The Macross series (released as the first generation of Robotech in the West) is one of the staples of 1980s anime. While other 80s anime like Gundam and Transformers have remained strong in the Western public consciousness due to the continuous, worldwide release of their respective sequels, Macross' sequels have stayed almost exclusively in Japan (due to international licensing issues).
The last Macross series, Macross Frontier, was produced in 2008 as part of the 25th anniversary of the original series. It proved to be an unexpected hit that was so popular it spawned two movies—Macross Frontier: The False Songstress and Macross Frontier: The Wings of Goodbye—retelling the story of the series with a few new twists.
Last weekend, as part of the 30th anniversary of Macross, both Macross Frontier movies returned to the cinemas—alongside the original series movie Do You Remember Love—for a limited number of all-night screenings in Tokyo. But seeing these movies back-to-back this way made me wonder: Were the two Macross Frontier movies a worthy addition to the Macross franchise, or were they little more than a cash-in on an already popular anime?
[*Note: From this point on, when I mention Macross Frontier I will be referring to the movies as a collective whole and not the anime TV series]
Macross Frontier is a classic style space opera: a human fleet is searching for an earth-like world to colonize, but along the way, they encounter a hostile, alien race. The story follows a Kabuki star turned fighter pilot, the galaxy's most popular pop-idol, and an ordinary high school
girl who dreams of becoming a singer as their lives intertwine in the middle of this new war. What comes out of this are two films full of transforming fighter jets, epic space battles, and top notch concerts—bolstered by a love triangle between the three lead characters. There is truly something here for everyone.
One of the best things about the Macross franchise as a whole is that each series is largely independent of any other. So while past events and characters are occasionally seen or mentioned, knowledge of past series is never needed to enjoy these Macross Frontier movies. Therefore whether a longtime fan or someone who has never heard of Macross before, these movies are a great jumping-on point.
Macross Frontier is truly a beautiful piece of animation. Nowhere is this more apparent than in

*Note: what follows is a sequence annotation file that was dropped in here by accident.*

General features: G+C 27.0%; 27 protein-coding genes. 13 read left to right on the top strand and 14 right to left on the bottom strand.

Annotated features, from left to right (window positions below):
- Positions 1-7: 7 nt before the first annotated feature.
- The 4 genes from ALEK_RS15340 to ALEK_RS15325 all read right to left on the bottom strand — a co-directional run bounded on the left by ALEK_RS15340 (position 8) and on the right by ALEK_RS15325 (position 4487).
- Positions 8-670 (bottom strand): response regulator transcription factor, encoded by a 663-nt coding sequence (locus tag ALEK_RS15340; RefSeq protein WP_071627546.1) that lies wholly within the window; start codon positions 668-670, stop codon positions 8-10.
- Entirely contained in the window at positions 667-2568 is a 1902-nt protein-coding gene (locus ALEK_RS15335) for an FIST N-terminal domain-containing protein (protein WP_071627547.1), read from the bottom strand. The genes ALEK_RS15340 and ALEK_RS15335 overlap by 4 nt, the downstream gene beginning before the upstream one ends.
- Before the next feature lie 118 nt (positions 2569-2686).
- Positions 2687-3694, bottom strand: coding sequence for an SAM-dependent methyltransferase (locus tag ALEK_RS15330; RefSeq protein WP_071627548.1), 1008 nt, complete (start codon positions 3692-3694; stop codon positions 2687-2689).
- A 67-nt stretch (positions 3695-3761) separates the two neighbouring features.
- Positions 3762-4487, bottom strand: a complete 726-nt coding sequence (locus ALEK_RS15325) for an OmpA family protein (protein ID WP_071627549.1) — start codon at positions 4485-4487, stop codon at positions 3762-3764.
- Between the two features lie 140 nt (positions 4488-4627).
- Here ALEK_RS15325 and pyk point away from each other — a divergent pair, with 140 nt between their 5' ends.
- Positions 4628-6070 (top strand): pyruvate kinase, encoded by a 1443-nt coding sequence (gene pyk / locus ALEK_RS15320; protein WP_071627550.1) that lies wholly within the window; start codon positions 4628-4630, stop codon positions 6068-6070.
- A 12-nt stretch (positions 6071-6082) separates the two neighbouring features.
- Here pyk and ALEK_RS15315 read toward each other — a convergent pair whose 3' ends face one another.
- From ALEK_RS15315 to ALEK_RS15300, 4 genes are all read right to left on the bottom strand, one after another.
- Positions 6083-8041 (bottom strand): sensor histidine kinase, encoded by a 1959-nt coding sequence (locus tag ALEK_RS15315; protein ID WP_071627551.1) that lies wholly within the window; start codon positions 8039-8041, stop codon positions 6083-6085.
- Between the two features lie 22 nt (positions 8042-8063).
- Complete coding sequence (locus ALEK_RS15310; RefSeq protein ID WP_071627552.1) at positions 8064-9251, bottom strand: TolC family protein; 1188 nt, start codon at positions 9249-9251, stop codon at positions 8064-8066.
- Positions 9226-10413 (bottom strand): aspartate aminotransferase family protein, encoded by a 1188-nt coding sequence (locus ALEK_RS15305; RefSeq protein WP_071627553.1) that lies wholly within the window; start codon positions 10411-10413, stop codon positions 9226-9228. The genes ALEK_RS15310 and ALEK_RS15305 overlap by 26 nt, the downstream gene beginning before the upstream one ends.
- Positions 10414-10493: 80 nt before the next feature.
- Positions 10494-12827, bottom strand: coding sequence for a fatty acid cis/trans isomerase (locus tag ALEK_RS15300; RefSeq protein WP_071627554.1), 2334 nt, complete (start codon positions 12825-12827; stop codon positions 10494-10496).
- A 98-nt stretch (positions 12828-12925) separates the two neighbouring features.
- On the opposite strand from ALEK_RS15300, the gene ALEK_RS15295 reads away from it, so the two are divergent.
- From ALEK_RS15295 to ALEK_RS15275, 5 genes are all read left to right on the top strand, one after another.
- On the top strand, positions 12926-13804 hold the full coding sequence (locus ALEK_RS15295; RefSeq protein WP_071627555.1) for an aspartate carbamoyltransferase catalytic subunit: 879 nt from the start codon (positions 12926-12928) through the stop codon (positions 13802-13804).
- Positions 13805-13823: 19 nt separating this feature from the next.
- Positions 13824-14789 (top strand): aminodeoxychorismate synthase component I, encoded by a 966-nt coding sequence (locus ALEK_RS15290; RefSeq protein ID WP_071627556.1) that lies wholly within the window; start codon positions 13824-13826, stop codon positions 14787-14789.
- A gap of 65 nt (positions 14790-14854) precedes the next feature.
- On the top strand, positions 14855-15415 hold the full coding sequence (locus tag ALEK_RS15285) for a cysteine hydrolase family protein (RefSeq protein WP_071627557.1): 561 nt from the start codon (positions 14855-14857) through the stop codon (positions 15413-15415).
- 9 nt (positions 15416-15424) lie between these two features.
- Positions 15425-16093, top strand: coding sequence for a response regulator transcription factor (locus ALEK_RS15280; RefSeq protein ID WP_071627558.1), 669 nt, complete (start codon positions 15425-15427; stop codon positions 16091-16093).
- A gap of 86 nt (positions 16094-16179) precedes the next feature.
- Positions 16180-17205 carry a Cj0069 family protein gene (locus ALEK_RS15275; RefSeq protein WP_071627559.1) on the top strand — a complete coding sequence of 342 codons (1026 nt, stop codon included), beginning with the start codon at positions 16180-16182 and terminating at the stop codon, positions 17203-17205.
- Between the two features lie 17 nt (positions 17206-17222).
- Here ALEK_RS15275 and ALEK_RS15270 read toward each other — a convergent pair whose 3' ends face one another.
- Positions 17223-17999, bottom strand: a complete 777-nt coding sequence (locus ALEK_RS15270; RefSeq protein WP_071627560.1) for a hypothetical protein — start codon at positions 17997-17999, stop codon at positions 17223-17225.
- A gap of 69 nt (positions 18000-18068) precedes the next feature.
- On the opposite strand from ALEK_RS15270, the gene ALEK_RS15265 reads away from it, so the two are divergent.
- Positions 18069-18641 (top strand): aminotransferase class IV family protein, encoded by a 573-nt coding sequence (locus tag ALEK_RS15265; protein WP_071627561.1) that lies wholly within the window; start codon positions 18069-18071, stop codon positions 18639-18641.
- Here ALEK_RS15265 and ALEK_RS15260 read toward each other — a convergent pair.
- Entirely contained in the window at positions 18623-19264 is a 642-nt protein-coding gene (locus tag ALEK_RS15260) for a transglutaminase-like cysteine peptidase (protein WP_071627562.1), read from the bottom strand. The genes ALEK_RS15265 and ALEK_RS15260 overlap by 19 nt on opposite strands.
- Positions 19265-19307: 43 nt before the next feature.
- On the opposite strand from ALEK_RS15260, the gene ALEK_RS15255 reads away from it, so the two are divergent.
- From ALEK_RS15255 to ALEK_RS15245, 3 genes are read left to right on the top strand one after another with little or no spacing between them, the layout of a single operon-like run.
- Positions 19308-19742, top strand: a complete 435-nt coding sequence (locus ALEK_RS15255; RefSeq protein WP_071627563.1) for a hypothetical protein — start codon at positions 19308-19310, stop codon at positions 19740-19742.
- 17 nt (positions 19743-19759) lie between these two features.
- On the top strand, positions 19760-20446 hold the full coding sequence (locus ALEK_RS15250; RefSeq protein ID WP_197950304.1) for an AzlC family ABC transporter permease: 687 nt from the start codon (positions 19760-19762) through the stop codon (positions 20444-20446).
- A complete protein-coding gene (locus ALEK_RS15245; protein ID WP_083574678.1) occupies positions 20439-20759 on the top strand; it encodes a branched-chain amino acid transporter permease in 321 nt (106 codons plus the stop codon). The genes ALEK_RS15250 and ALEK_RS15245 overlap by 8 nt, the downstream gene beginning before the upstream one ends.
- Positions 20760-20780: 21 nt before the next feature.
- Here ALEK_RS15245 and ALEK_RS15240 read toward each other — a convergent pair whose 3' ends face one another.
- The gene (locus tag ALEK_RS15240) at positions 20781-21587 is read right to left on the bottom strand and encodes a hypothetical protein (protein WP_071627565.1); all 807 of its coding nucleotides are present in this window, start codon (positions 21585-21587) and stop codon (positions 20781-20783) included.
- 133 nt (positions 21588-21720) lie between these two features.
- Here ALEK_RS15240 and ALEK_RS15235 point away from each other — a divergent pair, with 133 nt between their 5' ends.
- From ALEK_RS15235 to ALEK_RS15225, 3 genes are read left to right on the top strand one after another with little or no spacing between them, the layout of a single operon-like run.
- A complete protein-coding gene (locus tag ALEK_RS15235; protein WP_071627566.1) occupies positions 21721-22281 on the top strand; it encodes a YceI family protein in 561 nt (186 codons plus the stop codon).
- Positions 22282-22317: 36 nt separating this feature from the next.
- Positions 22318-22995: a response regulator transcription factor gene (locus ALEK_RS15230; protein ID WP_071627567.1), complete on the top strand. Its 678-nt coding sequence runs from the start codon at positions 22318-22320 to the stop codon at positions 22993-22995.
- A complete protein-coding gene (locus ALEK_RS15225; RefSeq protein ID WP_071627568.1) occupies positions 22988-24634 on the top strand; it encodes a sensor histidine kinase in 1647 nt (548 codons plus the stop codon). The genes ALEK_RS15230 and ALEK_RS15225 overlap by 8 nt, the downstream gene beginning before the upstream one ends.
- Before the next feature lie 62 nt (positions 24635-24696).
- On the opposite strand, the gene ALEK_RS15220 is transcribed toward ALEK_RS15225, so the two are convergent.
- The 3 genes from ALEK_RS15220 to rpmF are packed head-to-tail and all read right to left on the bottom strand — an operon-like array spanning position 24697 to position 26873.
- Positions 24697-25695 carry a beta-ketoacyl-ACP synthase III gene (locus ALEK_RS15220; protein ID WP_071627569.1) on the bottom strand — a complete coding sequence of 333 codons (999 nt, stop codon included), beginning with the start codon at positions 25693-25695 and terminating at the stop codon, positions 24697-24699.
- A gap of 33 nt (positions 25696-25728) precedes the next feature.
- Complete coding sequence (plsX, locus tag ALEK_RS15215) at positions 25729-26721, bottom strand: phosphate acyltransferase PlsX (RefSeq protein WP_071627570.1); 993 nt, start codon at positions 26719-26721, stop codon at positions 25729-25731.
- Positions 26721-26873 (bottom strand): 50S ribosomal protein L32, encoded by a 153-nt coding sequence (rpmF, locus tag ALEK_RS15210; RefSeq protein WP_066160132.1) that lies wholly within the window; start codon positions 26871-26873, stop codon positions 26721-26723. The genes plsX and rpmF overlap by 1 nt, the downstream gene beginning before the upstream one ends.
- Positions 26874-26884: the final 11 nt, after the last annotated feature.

the fast and fluid fighter jet dogfights. Quick camera movements, transforming planes, and hundreds of missiles make battle beautiful even as heroes and villains continuously die. The climax of the second film may be one of the most stunning sequences ever put to animation, showing a dogfight among the clouds at dawn.
As a story partially focusing on pop-stars, the other main component of these films is the music. Written by Yoko Kanno—composer of Cowboy Bebop, The Vision of Escaflowne, and Ghost in the Shell: Stand Alone Complex, among others—the score includes everything from catchy pop hits to somber love themes. Music is so important to Macross Frontier that there are several scenes just showing the characters putting on concerts. These scenes are amazing and show what the next generation of stage performance will be—should we ever get holographic technology working. They are a visual treat as well as an aural one.
The weakest part of these movies is that sometimes they go a bit too far for the sake of a cool idea. The most egregious example involves a jailbreak from the fleet's prison, Alcatraz. That's right, the space colony (itself based on the cities of San Francisco and Shibuya) not only has a
brick-by-brick recreation of a 130-year-old prison but also uses it actively to house its criminal population. More than that, the security is the same as it was when the real Alcatraz closed in the 1970s—despite a century of technological advancements—which frankly makes everyone involved in designing and manning the prison look like idiots. But even worse, midway through the escape attempt, the escapee stops to sing a song—literally stops on a stage to sing while the army is closing in and gassing the rioting prisoners.
Another example of flash over substance involves a character being shot several times and coughing up blood (implying he is lung shot). But in the next scene, he has apparently walked it off. Coughing up blood is dramatic, sure, but it's dramatic because it means certain death. When something like that is just shrugged off, it becomes nothing more than a cheap emotional ploy.
Macross, as a franchise, is known for three things: transforming planes, love triangles, and great music. Macross Frontier: The False Songstress and Macross Frontier: The Wings of Goodbye deliver all three things in great quality—and these movies are just down right beautiful to boot. Yes, sometimes things go a bit too far and come off a bit silly, but if you can suspend disbelief all the way through, you'll have the time of your life.